Improvising Culture: Discursive Interculturality as a Critical Tool, Aesthetic, and Methodology for Intercultural Music
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This research considers musicians from different cultural backgrounds, improvising together, and ‘improvising’ new musical contexts. It springs from my practice as a composer and improvising guitarist, exploring the borders between South Indian Carnatic music and jazz. The process of collaborating with musicians from different traditions raises questions about the ways that musicians draw on their acquired knowledge in the production of intercultural music: How do musicians from different cultures interpret each others’ musical gestures and negotiate a cohesive performance? At play throughout the dissertation are the conflicting notions of individual expression, and culturally derived archetypal models of expression. The relationship between musicians and cultures is explored through an ethnographic methodology. The dissertation begins with a critical review of the literature on intercultural hybridity that reveals the way that power inequalities have historically characterised many of the exchanges between the West and its Others. In the course of analysing the products of interculture, the discussion also examines the inherent problem of hybridity’s reception, given the different cultural frames of reference of different audiences. From the analysis of hybridity, improvisation emerges as a key locus for examining the way in which musicians are heard to negotiate self and culture in intercultural hybridity. A new understanding of improvisation is proposed based on an examination of the literature from diverse disciplines including cognitive psychology, complex adaptive systems, embodiment and ethnographic accounts of improvisers. Improvisation is situated as a dynamic process of developing preferences based on cultural acquisition, which enables us to understand the different approaches developed by improvisers and broader cultural differences between musical systems. The relationship between improvisation and culture necessitates a rethinking of the way that we listen to and analyse the products of interculture.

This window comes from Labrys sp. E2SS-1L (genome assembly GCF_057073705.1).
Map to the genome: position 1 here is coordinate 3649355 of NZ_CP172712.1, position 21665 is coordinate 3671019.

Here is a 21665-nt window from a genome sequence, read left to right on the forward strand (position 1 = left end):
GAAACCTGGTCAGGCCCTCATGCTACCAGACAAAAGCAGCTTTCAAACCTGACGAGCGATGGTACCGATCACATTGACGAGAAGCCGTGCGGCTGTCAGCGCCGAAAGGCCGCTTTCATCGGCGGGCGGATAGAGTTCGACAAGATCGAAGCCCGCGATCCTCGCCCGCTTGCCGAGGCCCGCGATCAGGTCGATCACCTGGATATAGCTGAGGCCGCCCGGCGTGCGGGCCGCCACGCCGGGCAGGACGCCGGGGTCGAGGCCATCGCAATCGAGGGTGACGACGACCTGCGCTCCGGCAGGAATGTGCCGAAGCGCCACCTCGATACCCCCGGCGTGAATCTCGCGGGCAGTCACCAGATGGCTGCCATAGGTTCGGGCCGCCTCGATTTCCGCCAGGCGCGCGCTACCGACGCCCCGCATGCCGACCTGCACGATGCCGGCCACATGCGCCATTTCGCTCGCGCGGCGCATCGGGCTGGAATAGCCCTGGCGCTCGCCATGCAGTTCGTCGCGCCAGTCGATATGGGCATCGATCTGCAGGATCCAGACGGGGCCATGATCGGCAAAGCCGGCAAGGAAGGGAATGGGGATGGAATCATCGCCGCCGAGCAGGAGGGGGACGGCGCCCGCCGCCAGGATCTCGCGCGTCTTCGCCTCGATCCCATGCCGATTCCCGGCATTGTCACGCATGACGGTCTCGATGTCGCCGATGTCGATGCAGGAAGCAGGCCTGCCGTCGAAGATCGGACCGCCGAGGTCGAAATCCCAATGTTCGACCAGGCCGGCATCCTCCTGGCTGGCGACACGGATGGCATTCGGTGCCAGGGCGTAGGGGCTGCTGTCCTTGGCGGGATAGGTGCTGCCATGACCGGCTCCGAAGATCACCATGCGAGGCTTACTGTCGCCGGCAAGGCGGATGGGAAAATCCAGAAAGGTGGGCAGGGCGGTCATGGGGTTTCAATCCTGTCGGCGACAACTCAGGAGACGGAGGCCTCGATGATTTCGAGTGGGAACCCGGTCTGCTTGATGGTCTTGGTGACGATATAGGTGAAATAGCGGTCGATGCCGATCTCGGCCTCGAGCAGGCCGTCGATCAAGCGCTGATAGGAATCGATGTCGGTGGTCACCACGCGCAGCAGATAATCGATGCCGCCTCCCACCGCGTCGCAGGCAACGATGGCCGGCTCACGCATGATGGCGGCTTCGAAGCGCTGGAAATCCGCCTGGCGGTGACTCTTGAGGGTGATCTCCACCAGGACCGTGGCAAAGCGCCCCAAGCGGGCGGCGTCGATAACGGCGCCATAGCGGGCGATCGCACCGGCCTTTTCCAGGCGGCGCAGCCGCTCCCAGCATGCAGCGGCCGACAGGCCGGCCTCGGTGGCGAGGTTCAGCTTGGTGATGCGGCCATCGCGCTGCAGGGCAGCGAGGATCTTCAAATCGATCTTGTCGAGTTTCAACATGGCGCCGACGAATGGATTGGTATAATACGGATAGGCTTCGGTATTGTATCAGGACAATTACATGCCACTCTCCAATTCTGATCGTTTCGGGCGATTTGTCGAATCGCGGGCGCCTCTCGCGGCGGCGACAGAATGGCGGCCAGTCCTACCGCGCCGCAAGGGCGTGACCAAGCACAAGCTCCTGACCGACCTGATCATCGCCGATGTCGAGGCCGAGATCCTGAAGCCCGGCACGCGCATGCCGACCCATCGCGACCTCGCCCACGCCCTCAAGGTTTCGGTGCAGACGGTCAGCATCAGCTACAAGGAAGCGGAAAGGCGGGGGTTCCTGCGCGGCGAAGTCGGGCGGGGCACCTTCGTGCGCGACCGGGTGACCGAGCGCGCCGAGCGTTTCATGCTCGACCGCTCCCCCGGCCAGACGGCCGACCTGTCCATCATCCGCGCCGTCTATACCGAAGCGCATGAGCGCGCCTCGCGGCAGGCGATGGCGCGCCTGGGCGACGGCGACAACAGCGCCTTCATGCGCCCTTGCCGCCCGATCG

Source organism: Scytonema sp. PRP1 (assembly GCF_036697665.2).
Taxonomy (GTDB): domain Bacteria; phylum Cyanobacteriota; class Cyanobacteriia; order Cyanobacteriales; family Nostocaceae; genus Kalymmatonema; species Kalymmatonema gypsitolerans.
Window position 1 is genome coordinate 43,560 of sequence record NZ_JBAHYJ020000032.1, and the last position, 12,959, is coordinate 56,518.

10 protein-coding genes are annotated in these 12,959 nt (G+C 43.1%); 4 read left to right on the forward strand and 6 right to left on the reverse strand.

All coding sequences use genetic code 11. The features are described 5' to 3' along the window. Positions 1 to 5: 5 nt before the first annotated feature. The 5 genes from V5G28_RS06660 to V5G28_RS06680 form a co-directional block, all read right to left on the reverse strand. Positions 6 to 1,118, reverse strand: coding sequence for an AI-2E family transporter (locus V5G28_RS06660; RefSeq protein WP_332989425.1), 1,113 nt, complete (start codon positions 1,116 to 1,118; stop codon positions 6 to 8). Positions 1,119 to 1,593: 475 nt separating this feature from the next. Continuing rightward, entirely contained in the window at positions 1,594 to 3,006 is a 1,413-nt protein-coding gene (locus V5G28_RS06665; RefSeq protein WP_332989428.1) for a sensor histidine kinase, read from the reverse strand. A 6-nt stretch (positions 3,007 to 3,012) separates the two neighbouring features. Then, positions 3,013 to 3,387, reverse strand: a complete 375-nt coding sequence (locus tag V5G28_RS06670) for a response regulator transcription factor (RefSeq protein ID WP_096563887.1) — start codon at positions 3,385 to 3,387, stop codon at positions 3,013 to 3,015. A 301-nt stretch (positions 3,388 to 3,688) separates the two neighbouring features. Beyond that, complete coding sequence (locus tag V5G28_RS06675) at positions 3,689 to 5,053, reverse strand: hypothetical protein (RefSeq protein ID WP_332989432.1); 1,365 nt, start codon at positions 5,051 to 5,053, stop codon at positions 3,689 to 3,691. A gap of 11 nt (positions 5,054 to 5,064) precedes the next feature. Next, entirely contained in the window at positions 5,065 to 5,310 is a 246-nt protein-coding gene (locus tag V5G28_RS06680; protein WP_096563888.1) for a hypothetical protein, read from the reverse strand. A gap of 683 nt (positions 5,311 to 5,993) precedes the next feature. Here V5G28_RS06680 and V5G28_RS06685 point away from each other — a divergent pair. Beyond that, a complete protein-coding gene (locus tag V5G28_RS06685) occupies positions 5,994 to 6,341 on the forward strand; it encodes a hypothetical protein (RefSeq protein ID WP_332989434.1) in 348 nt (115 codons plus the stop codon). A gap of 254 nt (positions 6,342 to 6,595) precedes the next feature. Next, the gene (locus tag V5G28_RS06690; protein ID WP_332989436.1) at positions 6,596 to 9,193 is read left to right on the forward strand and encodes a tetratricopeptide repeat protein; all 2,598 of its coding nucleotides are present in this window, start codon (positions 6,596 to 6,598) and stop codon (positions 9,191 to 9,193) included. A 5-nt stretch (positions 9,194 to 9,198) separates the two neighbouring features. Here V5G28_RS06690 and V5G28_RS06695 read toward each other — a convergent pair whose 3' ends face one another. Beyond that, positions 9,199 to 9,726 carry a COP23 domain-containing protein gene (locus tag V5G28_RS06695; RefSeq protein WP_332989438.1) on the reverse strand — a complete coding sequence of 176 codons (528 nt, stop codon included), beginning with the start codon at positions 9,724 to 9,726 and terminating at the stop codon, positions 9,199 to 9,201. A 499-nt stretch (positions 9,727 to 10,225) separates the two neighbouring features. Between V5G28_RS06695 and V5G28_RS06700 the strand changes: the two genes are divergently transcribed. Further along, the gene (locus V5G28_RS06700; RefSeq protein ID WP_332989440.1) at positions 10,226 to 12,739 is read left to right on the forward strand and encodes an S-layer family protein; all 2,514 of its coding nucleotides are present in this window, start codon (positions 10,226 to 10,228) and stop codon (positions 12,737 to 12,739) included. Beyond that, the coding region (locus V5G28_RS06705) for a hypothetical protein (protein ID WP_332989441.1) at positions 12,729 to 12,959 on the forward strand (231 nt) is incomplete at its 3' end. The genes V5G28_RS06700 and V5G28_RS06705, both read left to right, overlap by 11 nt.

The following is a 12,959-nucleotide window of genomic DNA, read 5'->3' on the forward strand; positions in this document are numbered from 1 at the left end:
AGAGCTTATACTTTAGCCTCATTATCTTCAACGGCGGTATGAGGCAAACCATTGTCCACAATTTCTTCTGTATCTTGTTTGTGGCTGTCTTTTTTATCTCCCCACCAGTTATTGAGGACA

Thesis (PhD Doctorate)
Doctor of Philosophy (PhD)
Item Access Status
South Indian Carnatic music and jazz
Cultural differences in music